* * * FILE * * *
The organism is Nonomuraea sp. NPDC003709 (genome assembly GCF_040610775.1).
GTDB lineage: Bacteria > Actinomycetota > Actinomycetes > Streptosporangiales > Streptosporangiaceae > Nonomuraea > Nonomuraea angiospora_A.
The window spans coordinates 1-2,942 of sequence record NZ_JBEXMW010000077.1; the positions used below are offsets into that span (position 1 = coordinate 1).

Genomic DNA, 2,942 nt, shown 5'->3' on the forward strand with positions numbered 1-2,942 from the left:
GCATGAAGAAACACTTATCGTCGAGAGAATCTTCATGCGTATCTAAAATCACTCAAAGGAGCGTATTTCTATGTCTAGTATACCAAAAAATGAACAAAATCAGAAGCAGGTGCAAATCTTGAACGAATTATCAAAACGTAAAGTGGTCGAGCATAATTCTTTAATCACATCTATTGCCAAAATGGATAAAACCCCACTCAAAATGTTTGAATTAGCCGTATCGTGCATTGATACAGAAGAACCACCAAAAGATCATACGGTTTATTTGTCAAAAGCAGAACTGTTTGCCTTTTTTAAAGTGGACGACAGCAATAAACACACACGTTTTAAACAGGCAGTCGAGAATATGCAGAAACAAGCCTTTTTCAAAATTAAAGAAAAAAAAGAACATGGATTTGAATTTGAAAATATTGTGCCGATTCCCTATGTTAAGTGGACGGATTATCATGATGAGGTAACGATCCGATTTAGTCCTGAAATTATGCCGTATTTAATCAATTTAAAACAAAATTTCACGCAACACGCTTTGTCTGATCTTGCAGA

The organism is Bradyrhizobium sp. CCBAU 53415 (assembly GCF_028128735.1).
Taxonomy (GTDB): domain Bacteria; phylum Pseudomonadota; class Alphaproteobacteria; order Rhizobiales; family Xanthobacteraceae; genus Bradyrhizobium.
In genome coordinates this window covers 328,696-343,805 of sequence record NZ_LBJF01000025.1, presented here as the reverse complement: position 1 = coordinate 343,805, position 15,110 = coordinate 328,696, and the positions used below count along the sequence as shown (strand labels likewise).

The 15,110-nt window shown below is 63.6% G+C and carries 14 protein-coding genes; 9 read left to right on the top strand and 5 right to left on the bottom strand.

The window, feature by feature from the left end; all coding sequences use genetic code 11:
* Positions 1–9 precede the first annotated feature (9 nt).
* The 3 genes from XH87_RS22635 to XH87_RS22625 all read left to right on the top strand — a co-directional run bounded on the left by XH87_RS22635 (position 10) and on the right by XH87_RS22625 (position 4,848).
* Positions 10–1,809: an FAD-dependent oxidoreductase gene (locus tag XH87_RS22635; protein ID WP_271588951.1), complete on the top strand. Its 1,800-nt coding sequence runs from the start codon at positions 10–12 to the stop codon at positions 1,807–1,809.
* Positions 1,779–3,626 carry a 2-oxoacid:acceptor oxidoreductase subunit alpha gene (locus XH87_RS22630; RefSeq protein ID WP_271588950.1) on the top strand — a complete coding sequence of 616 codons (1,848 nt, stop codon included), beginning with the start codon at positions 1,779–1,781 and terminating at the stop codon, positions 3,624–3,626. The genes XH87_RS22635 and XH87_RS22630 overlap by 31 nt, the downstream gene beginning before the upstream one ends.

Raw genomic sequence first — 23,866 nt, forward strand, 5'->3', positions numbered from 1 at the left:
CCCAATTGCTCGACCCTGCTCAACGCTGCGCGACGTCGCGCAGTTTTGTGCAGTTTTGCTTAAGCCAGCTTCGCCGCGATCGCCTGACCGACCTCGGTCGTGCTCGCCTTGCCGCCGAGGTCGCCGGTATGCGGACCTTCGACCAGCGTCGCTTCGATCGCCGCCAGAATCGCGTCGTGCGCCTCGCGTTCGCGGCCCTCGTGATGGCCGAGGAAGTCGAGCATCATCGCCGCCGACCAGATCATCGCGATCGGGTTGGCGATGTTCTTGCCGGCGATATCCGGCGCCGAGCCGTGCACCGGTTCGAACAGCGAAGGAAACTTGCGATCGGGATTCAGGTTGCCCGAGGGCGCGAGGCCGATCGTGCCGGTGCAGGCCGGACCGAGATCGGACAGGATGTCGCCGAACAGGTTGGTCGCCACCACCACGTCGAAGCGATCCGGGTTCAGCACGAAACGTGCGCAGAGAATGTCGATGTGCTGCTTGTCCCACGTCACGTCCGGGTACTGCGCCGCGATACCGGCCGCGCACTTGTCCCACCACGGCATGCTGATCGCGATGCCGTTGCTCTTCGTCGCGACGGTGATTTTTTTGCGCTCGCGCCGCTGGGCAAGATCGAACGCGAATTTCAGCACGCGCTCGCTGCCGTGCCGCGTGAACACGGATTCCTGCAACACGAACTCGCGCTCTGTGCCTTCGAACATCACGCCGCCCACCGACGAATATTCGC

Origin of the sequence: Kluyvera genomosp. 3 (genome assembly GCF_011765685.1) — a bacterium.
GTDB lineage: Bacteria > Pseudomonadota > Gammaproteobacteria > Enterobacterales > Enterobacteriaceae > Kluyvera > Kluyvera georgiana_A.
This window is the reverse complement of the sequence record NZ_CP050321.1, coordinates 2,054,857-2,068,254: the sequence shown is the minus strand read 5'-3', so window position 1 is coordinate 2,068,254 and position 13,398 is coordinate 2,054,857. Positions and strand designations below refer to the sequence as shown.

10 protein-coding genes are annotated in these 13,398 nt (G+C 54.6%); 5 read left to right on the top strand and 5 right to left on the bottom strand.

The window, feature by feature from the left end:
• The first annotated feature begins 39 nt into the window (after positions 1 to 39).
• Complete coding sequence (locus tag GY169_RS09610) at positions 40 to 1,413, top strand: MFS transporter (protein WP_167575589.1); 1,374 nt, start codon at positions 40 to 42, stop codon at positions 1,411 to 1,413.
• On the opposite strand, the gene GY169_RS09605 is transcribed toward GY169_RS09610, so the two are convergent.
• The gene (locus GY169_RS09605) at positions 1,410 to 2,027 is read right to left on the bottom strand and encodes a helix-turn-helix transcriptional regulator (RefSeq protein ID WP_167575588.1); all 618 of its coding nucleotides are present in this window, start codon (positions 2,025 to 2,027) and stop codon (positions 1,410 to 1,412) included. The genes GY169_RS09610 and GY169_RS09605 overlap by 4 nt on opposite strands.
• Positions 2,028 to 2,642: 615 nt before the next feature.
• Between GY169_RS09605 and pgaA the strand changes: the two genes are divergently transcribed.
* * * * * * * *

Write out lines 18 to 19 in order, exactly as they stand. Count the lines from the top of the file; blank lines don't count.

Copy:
GTDB lineage: Bacteria > Pseudomonadota > Gammaproteobacteria > Enterobacterales > Enterobacteriaceae > Kluyvera > Kluyvera georgiana_A.
This window is the reverse complement of the sequence record NZ_CP050321.1, coordinates 2,054,857-2,068,254: the sequence shown is the minus strand read 5'-3', so window position 1 is coordinate 2,068,254 and position 13,398 is coordinate 2,054,857. Positions and strand designations below refer to the sequence as shown.